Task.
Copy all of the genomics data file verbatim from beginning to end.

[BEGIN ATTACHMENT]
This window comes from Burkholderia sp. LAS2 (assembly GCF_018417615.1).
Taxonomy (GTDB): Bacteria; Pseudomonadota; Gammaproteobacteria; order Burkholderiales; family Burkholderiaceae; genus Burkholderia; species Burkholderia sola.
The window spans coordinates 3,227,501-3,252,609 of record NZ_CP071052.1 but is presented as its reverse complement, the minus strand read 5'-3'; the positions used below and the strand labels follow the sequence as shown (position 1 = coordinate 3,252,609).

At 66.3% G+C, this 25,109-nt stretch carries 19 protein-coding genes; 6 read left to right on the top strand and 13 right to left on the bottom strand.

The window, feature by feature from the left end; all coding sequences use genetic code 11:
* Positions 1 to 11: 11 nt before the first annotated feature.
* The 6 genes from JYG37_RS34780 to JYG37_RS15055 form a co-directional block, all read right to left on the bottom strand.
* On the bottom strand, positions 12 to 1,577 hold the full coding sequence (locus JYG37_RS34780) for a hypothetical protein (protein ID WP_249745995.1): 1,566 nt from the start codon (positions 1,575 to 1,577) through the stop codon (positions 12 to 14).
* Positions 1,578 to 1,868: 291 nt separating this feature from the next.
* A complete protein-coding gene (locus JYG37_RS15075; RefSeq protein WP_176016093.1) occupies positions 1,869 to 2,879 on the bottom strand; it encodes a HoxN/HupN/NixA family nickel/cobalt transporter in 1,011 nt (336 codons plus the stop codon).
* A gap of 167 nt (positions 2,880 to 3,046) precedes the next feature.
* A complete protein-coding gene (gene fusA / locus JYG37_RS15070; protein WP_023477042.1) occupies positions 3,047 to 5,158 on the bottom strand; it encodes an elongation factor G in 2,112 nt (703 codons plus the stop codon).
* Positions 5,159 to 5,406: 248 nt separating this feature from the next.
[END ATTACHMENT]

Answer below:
This window comes from Burkholderia sp. LAS2 (assembly GCF_018417615.1).
Taxonomy (GTDB): Bacteria; Pseudomonadota; Gammaproteobacteria; order Burkholderiales; family Burkholderiaceae; genus Burkholderia; species Burkholderia sola.
The window spans coordinates 3,227,501-3,252,609 of record NZ_CP071052.1 but is presented as its reverse complement, the minus strand read 5'-3'; the positions used below and the strand labels follow the sequence as shown (position 1 = coordinate 3,252,609).

At 66.3% G+C, this 25,109-nt stretch carries 19 protein-coding genes; 6 read left to right on the top strand and 13 right to left on the bottom strand.

The window, feature by feature from the left end; all coding sequences use genetic code 11:
* Positions 1 to 11: 11 nt before the first annotated feature.
* The 6 genes from JYG37_RS34780 to JYG37_RS15055 form a co-directional block, all read right to left on the bottom strand.
* On the bottom strand, positions 12 to 1,577 hold the full coding sequence (locus JYG37_RS34780) for a hypothetical protein (protein ID WP_249745995.1): 1,566 nt from the start codon (positions 1,575 to 1,577) through the stop codon (positions 12 to 14).
* Positions 1,578 to 1,868: 291 nt separating this feature from the next.
* A complete protein-coding gene (locus JYG37_RS15075; RefSeq protein WP_176016093.1) occupies positions 1,869 to 2,879 on the bottom strand; it encodes a HoxN/HupN/NixA family nickel/cobalt transporter in 1,011 nt (336 codons plus the stop codon).
* A gap of 167 nt (positions 2,880 to 3,046) precedes the next feature.
* A complete protein-coding gene (gene fusA / locus JYG37_RS15070; protein WP_023477042.1) occupies positions 3,047 to 5,158 on the bottom strand; it encodes an elongation factor G in 2,112 nt (703 codons plus the stop codon).
* Positions 5,159 to 5,406: 248 nt separating this feature from the next.